What is Design Analytics?


Generally, design analytics is an ongoing process that begins at the planning and discovery phase and continues throughout the design process.




User researcher, Data scientist, Design analyst, UX designer, Developers

Getting Started

When a product is used by the users, the way they use the product has definite data patterns of what users are actually doing with it. It also can clearly show patterns of what users are not doing. 

Design analytics is a way to make products better by using data to understand a customer's needs. It is all about understanding how users interact with a product. By measuring and analyzing user activity, designers can get insights into what's working well and what needs to be improved. 

To get started on design analytics, here are a few steps:

  1. Define the design goals and metrics: The first step in design analytics is to define the goals and metrics that will be used to measure the impact of design. This may involve defining metrics such as user engagement, conversion rates, or user satisfaction.

  2. Gather data: Gather data from various sources like analytics tools, surveys, interviews, and usability tests. It’s important to ensure that the data collected is relevant to the design goals and metrics.

  3. Analyze data: Analyze the collected data to identify patterns, trends, and insights. This may involve using statistical analysis, data visualization, or other analytical techniques.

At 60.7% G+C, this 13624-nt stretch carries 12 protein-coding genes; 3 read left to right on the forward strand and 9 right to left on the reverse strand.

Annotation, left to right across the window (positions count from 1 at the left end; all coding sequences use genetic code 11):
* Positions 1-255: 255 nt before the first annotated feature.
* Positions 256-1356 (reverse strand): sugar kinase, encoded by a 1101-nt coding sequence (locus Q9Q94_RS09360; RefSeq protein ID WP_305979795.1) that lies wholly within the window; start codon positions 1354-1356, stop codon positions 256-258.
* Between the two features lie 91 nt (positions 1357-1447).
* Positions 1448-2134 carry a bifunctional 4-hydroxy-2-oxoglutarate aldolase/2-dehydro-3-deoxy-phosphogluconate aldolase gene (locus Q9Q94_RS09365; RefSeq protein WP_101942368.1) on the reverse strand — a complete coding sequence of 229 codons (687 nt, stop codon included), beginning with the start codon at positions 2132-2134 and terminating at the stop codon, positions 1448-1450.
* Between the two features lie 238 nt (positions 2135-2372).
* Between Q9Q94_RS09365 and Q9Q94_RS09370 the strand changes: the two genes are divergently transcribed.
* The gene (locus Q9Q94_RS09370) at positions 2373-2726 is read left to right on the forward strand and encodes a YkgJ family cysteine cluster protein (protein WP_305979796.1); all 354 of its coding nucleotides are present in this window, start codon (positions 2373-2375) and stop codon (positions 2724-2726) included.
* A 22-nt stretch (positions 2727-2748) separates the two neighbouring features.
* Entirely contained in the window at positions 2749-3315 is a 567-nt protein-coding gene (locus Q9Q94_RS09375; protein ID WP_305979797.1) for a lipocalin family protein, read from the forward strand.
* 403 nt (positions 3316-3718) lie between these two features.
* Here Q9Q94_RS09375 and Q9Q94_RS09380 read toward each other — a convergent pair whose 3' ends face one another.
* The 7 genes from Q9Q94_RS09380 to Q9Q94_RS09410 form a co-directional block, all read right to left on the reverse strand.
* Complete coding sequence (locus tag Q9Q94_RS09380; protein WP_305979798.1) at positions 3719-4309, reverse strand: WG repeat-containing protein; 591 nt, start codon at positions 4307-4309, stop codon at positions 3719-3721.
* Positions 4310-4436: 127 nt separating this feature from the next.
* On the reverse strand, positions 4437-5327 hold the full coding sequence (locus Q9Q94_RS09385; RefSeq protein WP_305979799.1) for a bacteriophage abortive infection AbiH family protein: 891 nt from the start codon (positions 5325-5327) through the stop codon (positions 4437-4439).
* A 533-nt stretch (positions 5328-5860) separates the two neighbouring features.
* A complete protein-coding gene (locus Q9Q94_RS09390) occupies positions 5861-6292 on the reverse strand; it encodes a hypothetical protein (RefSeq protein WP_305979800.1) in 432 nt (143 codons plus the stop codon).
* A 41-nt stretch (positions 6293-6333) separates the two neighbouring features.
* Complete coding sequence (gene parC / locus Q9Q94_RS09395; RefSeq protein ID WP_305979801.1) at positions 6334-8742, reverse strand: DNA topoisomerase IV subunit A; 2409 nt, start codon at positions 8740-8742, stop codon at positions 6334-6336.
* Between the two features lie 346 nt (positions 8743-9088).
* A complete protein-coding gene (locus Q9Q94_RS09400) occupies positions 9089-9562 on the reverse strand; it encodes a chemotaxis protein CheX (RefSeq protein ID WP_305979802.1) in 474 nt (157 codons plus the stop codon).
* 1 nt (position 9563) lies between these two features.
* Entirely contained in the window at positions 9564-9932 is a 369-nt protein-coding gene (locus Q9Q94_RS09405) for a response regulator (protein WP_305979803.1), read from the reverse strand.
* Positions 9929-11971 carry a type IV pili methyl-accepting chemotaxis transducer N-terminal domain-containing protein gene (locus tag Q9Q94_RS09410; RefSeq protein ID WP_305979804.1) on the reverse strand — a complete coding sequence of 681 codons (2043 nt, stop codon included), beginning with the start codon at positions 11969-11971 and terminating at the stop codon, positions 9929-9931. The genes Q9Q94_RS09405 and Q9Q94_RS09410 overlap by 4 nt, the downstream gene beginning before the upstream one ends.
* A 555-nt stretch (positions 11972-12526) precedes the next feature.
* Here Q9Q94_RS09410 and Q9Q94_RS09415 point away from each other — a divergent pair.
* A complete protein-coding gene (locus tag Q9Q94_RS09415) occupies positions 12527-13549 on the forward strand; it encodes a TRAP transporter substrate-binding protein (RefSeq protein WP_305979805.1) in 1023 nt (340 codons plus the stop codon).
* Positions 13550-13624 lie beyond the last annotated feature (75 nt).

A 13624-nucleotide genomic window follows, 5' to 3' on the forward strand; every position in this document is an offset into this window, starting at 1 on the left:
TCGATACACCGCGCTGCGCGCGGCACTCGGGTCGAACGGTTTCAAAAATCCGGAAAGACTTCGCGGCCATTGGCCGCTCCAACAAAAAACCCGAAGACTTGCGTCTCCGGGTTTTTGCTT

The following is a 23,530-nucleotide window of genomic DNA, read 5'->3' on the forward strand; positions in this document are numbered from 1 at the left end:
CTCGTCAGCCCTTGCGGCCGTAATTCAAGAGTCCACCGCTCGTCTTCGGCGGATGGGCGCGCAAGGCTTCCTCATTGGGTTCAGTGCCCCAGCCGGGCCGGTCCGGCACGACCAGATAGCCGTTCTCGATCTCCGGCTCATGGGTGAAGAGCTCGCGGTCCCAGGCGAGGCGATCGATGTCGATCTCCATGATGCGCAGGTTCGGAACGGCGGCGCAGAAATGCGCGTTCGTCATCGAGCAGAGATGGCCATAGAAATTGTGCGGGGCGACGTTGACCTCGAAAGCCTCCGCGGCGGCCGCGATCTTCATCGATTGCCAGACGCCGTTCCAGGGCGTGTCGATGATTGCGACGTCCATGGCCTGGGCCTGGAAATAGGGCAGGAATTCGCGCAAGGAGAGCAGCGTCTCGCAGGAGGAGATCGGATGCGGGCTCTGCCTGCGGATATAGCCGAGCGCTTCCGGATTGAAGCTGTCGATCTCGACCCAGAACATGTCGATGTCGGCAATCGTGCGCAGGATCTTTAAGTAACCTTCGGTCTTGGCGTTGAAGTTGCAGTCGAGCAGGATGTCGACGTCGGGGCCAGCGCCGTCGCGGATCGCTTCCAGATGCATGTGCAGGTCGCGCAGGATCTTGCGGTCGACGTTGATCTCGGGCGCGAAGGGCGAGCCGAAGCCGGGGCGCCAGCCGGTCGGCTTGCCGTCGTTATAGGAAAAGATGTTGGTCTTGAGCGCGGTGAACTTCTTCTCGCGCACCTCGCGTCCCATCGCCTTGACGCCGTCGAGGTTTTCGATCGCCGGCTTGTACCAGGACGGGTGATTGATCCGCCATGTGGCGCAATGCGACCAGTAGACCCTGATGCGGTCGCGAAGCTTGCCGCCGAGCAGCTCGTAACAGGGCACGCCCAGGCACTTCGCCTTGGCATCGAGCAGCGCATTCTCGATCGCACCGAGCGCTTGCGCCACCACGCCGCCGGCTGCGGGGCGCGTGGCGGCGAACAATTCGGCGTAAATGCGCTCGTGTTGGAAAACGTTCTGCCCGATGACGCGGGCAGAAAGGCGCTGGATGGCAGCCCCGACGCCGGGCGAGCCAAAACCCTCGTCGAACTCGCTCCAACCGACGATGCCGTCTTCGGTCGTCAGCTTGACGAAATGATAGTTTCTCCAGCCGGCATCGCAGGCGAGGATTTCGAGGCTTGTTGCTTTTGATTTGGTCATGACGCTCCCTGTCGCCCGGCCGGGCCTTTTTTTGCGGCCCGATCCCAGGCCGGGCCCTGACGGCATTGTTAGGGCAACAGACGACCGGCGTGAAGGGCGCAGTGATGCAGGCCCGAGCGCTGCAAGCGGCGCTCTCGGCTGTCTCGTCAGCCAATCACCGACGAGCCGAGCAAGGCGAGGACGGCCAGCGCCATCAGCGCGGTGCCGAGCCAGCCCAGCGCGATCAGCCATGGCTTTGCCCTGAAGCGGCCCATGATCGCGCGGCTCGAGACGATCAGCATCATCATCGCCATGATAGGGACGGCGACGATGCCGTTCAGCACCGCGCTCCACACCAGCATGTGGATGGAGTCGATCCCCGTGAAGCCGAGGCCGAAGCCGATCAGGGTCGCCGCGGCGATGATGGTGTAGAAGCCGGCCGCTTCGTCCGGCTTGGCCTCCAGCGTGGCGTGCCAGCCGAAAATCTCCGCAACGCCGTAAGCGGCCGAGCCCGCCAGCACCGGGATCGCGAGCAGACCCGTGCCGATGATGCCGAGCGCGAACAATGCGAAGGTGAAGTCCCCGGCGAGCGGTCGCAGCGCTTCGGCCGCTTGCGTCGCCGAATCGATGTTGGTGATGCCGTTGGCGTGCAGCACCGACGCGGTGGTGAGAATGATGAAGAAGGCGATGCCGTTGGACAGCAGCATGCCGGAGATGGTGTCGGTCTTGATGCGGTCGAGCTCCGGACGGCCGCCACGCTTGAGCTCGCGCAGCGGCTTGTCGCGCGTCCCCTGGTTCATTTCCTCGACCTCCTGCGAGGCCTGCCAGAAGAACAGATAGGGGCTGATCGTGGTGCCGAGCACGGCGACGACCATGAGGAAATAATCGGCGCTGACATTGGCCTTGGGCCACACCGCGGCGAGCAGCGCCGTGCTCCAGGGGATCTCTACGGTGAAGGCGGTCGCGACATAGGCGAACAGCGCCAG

4.  Communicate the findings: The insights gained from the analysis should be communicated to stakeholders in a clear, concise, and actionable manner. This may involve creating reports, dashboards, or presentations.

  5. Iterate and refine: The insights gained from design analytics should be used to inform the design process and make iterative improvements to the product or service. This may involve testing design variations, implementing new features, or refining existing ones.

  6. Measure the impact: The impact of the design changes should be measured using the same metrics defined in step 1. This will help to validate the effectiveness of the design changes and identify areas for further improvement.

Analytics could be used with Qualitative and Quantitative research methods.

Quantitative Research

  • Quantitative research is studying something using numeric and objective data gathered from genuine sources. 

  • In case of product design, this data is collected from actual product usage and UX research methods like surveys, satisfaction ratings etc. 

  • Usage data is collected from what people are actually doing with the product, not what they are saying or being told to do. Hence, it is the most unbiased form of data.

Some examples of data that is popularly tracked using analytics is:

  1. User flows

    1. Click through 

    2. Conversion

    3. Completion rates

    4. Drop off

  2. Business goals 

    1. Acquisition

    2. Bounce rates

  3. Audience

    1. User counts

    2. Unique users

    3. Returning Users

  4. Funnels

The data clearly shows patterns of ‘What’ users are doing or not with the product. For finding ‘Why’ or reason behind these patterns, Qualitative research methods need to be used.

Qualitative Research

  • This  is performed by methods like interviews, usability tests, etc.

  • This research helps in understanding reasons behind patterns.

Do’s & Don'ts



  1. Be clear on what to track and measure

  2. Prioritize user stories to track

  3. Use metrics to evaluate

  4. Note any issues

  5. Test and iterate

  6. Collaborate with stakeholders

  1. Don’t gather everything of everything

  2. Don’t overlook the context in which analytics data was collected

  3. Don’t ignore privacy concerns

  4. Don’t focus solely on vanity metrics

  5. Don’t neglect to communicate your analytics insights to stakeholders

Suggested Tools 

  • GoogleAnalytics 

  • SmartLook

  • CrazyEgg


Other Related Best Practices

  • Basics of User Research 

  • Secondary Research